Dr. Martinez explained that one cause for concern among professors was course evaluations. Administrators framed them as optional, and they would no longer have to count for junior faculty who are more vulnerable to the data from the assessments. Dr. Martinez would have preferred not to administer evaluations at all; given the circumstances, she felt course evaluations seemed unnecessary.

“I know that some of us pushed back,” said Dr. Martinez. “Let’s just not have course evaluations because people are going to feel this extra anxiety, like they still have to be performing in a way as though they’re not experiencing stress and anxiety because of the pandemic, and the remote shift that was sudden.” 

On May 21st, President Carol Quillen hosted a town hall event, moderated by SGA representative Wren Healy ‘23 and geared towards answering questions from the classes of 2022 and 2023 about the upcoming semester. Lipp believed that students were looking for concrete answers at the town hall, but many came away with more anxiety. 

“That town hall for me was like placing a Band-Aid on a bullet wound,” expressed Lipp. “I think it might have incited more anxiety than it helped, but at least they were trying to communicate with us and providing that platform to share our concerns.”

Johnson described the thought process behind Davidson’s communication to students, commenting: “We focused on unprecedented topics [through various channels], such as: how the campus is being cleaned, how classrooms and facilities have been reconfigured, how meals are served, even how the ventilation system works. We worked to emphasize safety protocols to the campus community and campus visitors through emails, social media messages, signs and posters.”

Fenner said that it was difficult for OTMs to answer questions from first-years about interacting with students outside their residence halls, what clubs would look like, and general concerns about establishing themselves on campus during a pandemic. He commented that the Town Halls did not discuss the practicalities of social life, which put a burden on OTMs.  

Sempowski, whose mother is a member of the Facebook Group for Davidson parents, said that every day before the fall semester started, she saw comments from first-year parents confused about Davidson’s policies. 

“It sounded like their children weren’t communicating what they were being communicated,” he said. He recognized that first-year students might not have been accustomed to regularly checking their college email, which could have led to a disconnect.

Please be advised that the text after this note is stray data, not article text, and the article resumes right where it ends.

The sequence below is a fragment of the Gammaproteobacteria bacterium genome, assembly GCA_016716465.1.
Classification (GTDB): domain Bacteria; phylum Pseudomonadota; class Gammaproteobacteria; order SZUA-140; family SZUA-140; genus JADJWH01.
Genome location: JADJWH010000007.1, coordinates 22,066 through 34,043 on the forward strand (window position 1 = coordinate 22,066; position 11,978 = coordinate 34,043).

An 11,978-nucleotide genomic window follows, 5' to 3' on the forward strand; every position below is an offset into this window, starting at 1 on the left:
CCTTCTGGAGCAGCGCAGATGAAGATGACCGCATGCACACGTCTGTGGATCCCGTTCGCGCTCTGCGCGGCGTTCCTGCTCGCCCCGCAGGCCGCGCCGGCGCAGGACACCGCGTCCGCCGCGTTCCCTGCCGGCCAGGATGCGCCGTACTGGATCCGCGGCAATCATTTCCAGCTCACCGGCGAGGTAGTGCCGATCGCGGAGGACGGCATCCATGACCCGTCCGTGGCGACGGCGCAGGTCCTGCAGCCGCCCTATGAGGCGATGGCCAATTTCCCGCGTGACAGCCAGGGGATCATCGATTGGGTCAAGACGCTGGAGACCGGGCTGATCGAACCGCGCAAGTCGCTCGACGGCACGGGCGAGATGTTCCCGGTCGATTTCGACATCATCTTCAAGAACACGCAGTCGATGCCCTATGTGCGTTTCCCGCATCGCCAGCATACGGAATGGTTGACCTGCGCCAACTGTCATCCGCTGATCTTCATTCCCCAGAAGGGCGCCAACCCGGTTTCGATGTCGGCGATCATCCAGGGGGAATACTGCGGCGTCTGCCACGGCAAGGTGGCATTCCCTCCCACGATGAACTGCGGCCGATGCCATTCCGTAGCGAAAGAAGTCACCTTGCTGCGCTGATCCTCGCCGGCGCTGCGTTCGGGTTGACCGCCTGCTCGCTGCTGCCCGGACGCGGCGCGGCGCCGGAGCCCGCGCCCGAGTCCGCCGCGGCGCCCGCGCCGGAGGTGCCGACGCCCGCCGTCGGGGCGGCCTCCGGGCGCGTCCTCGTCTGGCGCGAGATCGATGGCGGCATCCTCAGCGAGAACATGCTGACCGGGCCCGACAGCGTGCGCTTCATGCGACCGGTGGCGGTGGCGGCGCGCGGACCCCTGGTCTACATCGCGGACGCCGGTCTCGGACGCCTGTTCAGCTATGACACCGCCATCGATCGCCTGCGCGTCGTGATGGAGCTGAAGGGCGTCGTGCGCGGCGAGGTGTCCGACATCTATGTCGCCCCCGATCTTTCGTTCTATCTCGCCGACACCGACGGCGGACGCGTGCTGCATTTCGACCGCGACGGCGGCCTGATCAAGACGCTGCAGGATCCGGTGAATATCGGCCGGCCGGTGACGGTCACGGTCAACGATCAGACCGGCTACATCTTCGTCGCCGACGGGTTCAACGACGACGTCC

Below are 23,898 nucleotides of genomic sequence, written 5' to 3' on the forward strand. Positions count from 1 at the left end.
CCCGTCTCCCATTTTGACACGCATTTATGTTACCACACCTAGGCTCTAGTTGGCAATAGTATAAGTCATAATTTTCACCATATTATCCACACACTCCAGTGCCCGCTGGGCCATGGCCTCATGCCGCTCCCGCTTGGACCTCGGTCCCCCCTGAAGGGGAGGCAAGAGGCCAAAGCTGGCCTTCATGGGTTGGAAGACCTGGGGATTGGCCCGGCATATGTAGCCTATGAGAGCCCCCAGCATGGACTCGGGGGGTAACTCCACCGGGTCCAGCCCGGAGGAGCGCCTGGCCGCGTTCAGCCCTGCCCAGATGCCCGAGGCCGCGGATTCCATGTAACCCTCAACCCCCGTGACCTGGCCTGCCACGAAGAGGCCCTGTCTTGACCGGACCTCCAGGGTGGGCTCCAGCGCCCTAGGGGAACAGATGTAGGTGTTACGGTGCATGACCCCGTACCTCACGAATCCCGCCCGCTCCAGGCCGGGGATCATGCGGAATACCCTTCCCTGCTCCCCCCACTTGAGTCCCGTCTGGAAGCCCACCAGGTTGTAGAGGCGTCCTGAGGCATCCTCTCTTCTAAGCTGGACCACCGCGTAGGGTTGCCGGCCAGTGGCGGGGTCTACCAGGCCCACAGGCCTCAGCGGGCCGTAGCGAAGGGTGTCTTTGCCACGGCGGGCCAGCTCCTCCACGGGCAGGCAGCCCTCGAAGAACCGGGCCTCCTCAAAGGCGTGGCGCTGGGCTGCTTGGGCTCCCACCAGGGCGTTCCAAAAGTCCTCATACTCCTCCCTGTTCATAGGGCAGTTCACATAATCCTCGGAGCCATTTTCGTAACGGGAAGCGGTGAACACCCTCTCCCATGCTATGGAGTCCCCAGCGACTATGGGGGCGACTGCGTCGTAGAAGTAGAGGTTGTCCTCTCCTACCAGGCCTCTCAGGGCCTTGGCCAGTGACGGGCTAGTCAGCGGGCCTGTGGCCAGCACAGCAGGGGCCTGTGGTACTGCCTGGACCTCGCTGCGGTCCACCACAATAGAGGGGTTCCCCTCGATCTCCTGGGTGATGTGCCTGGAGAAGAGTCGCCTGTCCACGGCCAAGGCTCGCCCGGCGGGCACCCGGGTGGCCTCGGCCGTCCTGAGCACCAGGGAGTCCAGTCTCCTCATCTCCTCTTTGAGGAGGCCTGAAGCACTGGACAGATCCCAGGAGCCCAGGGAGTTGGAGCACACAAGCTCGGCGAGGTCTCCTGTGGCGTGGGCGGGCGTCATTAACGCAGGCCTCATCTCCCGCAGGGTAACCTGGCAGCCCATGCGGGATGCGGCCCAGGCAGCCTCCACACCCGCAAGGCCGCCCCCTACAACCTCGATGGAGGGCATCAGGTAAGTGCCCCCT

To communicate with students over the summer, the college opted for channels such as email, social media, and Zoom panels. The number of emails were overwhelming for some Davidson students. 

“It seemed like it was a lot of emails for a long time that were like, ‘we don’t know how things are going to look,’ and that was less reassuring than what a lot of people were looking for. I would have preferred something more clear,” Lawton said.

Sempowski felt similarly, commenting, “We got an email every other day with some changing of information or reiterating the same information. It felt overwhelming at times with the information that we were receiving about coming back.” 

As the semester progresses, Davidson continues to use email to update students on campus-wide policy changes. However, some noted that one email is not sufficient to expect students to process and successfully execute the changes. 

“Emails get piled up and sometimes people aren’t checking those all the time,” expressed Fenner. He added that students should not be the only ones responsible to remind each other of the new policies. Fenner suggested the college use the SAFER system to remind students when a major policy changes. 

“The transparency has to be clear when it comes to protocols and procedures and shifts. I think we need repetitive communication around that because sometimes it’s really easy to go back to business as usual,” Dr. Martinez said.

Magner thinks multiple information channels might be helpful for students, calling for “any way to put that information in places where students are interacting on a daily basis, on the place where you log your symptoms, just to constantly remind students what the new policy is.” 

He acknowledged that posting flyers around campus to remind students to maintain the proper health guidelines is a step in the right direction, but he wondered if professors or residential advisors could also play a role in reminding their students when the college changes a rule.

Sempowski added that, while the COVID-19 dashboard has proved helpful, he thinks the college should release the number of students in quarantine. “One case is small, but if that one person came into contact with 20 people, and then those 20 people are in quarantine, that’s information that we should know,” he said.

Sempowski said that he was originally confused by the different styles of classes and did not understand that “hybrid” classes would mean something different to every professor. He commented that he was surprised to discover that each of his classes has a different format this semester.  

Dr. Martinez explained that professors had control over the teaching mode for their classes this semester, and these decisions were based on individual circumstances and safety needs. When the U.S. Immigration and Customs Enforcement (ICE) banned international students from entering the country if enrolled in online classes, Davidson faculty worked to create a model that was inclusive to the international population.

Since students are now more isolated from one another, they no longer have the luxury of engaging in authentic interactions to share information with one another. As a result, individual students might become confused about all the information they receive. Similarly, faculty members no longer have the same channels for informal debriefs to share opinions and discuss information with one another. “The professors joke about it as being ‘meetings before the meeting’ or ‘meetings after the meetings,’” Dr. Martinez commented. 

To act in place of those casual interpersonal interactions, the COVID-19 Response Team began releasing the “Davidson Non-news,” a rumor debunking series that supplies clarity on hearsay. During a time of crisis, Fenner emphasized how rumors can be dangerous, so the college’s attempt to clarify its policies provides reassurance to the Davidson community.

“That’s a nice thing about Davidson: they handled student critiques and modified their plan,” Lipp said. “And it’s showing by our COVID numbers — we’re not spiking, and we’re a month into school.”